Traylor said she'd like her business to be, in addition to the design studio it is, "a resource for local art."
While 11 artists exhibit and sell through EA&I now, Traylor said she's open to taking on more artists. The artists pay her a monthly fee to hang their work, and they hang as many pieces as they like. She also makes a commission off the work sold.
On Thursday, April 23, from 5:30-8:30pm, Arthaus hosts the Broken Arrow Arts and Humanities Council's Art After Hours event. Works by Arthaus artists -- Renee Dotson, Teresa Herndon, Joey Frisillo, Cindy Parsons, Joyce Peace, Joanne Tyler, Stephen Smith, Kay Deardoff, Betty Dalsing, Vinicio Perez and Megan Beebe, who is also a designer for EA&I -- will be on display, and there will be food from Back Creek Deli, wine from Brown Kinion & Co. and entertainment from Chad Meier. Co-sponsor The Tulsa Stained Glass Co. will be on hand to offer patrons (adults) the opportunity to create a mosaic tile project on site.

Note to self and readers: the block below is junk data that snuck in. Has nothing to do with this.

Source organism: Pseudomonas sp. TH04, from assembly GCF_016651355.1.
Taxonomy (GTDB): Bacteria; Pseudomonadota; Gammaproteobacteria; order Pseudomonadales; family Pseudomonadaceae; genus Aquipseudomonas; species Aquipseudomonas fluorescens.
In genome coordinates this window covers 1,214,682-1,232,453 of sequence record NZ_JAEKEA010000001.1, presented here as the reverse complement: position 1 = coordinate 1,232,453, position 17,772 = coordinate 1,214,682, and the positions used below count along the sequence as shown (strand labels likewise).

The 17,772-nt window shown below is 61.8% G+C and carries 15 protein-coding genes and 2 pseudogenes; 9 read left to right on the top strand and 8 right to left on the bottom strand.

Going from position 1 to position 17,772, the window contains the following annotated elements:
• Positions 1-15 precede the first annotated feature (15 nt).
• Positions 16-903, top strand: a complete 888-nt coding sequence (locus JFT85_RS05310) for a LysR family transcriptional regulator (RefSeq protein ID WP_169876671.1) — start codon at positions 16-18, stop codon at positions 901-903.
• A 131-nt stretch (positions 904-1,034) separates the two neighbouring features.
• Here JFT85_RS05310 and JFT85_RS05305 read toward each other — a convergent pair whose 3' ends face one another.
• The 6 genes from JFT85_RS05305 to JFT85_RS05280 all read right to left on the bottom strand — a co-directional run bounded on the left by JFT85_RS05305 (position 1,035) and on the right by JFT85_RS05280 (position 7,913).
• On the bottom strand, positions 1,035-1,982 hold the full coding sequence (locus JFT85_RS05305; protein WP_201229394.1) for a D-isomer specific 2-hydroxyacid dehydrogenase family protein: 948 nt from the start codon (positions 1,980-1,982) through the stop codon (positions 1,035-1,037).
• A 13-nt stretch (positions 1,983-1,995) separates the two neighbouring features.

The event is free and open to the public at 411 W. Broadway Ave. More information at www.artsba.org.
"Fine Art Meets Route 66"
Across town, a handful of artists have opened a new gallery in Sapulpa and will celebrate with an opening Friday, April 24.
The Water Street Art Gallery, 16 S. Water St., is a cooperative between nine local artists -- Gail Booth, Betty Dalsing, Ruth Harris, Celeste Vaught, Sheri Ishmael-Waldrop, Julie Miller, Kathleen Curran and Jan Thomas and Nancy Cowden, founders of Silk Degrees.
The artists' media include acrylic, ceramics, oil, jewelry, pastels and photography.
"Besides being a gallery, what's special about ours is that it's got ongoing classes, too, on a variety of topics, right in the gallery's classroom, said Vaught.
On the third Thursday of each month, the gallery will host an open studio, allowing patrons to come in and create works of art of their own.